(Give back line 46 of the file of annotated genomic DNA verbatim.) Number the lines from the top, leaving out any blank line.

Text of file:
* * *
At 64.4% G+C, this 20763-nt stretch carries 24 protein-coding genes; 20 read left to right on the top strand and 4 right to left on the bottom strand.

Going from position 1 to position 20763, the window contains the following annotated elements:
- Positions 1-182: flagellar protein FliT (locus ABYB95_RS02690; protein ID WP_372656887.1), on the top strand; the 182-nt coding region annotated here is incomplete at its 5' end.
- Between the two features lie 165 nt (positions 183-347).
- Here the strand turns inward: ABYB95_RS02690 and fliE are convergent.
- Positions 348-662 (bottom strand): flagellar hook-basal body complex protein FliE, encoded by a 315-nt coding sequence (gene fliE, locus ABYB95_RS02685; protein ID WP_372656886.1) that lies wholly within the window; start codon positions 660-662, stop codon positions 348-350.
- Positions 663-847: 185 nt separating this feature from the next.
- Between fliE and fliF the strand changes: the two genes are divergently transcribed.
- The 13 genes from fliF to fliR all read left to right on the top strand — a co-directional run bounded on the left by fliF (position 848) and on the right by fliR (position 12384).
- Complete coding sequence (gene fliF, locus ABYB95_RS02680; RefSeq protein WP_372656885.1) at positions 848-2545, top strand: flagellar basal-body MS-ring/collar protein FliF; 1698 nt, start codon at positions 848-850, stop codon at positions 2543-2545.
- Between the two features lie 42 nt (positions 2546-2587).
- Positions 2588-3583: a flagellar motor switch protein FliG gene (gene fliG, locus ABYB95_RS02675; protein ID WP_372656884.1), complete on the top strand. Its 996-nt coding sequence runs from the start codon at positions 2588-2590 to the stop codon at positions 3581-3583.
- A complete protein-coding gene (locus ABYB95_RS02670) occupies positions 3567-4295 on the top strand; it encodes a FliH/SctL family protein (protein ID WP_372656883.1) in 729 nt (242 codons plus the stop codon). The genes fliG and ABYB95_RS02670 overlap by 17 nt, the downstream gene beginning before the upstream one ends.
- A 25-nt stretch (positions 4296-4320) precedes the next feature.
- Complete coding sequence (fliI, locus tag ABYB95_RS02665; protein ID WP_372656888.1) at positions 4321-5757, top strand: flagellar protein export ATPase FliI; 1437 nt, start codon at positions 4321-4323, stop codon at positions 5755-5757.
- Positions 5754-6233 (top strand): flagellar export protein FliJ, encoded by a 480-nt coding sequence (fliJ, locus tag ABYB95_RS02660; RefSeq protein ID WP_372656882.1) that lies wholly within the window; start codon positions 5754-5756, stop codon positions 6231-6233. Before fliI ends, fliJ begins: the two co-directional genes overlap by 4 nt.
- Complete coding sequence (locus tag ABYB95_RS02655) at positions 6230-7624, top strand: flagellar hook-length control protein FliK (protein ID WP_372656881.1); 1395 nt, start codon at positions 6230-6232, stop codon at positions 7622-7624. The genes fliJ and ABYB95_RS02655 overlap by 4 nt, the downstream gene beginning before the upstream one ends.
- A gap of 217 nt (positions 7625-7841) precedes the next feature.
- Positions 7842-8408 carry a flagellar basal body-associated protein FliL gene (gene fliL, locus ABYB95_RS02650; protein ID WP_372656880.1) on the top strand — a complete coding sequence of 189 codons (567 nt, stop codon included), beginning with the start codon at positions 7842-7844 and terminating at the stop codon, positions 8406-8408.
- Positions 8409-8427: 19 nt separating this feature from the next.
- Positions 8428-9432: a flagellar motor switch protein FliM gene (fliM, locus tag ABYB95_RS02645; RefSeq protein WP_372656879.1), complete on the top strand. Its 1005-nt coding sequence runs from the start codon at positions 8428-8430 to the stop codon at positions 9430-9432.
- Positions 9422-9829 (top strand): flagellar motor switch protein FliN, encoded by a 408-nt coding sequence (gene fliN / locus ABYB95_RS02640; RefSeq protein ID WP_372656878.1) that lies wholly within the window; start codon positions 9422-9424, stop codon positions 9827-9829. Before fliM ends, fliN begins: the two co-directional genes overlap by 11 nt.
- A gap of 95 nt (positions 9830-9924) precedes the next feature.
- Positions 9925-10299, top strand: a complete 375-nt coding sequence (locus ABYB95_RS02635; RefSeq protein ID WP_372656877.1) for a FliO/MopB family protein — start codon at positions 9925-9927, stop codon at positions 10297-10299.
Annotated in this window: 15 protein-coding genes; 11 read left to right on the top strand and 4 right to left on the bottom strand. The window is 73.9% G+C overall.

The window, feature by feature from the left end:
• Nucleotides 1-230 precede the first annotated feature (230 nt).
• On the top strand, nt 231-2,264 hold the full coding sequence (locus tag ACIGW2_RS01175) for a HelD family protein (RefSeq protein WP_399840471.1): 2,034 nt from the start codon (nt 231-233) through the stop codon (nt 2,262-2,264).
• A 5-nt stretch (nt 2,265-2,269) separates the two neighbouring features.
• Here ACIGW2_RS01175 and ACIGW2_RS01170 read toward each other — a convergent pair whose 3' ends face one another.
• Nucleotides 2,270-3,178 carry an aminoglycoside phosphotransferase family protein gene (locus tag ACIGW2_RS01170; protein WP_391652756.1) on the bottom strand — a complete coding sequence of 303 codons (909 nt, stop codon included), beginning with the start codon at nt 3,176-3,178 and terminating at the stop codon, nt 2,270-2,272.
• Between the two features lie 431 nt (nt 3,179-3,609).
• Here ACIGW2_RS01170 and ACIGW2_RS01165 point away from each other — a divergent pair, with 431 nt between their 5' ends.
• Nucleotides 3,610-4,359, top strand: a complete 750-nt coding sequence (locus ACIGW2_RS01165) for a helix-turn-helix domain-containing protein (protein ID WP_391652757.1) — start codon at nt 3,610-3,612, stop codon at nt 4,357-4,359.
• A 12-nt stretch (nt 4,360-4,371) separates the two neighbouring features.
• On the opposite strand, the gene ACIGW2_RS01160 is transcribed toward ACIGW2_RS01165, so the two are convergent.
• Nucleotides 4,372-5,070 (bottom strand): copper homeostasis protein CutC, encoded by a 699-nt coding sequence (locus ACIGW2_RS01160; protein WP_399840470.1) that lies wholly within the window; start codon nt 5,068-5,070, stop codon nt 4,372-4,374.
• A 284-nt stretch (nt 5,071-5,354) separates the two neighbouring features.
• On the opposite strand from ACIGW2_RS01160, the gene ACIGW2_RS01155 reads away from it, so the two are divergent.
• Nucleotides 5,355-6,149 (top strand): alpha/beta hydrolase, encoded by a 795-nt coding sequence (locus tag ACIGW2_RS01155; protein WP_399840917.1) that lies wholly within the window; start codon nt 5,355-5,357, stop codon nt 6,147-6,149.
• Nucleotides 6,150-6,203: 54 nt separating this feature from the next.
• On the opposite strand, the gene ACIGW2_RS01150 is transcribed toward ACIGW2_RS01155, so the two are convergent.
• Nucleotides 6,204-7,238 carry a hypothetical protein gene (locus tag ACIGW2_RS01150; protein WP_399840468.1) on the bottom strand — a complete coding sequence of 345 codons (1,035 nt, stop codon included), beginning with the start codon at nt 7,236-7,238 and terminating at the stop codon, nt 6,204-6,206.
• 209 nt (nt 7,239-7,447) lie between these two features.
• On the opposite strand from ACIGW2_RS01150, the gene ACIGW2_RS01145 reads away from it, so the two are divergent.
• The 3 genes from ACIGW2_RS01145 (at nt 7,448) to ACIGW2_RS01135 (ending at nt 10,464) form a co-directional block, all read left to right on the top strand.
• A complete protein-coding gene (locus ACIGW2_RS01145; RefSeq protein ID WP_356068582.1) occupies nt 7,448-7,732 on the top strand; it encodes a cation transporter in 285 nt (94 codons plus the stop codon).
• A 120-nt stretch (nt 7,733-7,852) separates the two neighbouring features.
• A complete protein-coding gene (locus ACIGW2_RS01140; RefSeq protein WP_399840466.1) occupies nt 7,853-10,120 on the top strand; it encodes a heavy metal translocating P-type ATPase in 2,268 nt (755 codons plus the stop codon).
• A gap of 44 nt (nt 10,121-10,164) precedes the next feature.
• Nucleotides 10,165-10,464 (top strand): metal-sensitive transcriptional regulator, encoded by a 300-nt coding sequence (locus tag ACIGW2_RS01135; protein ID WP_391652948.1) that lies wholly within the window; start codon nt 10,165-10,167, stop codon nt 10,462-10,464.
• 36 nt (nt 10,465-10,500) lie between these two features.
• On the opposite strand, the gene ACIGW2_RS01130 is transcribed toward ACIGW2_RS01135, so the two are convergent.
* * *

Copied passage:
• The 3 genes from ACIGW2_RS01145 (at nt 7,448) to ACIGW2_RS01135 (ending at nt 10,464) form a co-directional block, all read left to right on the top strand.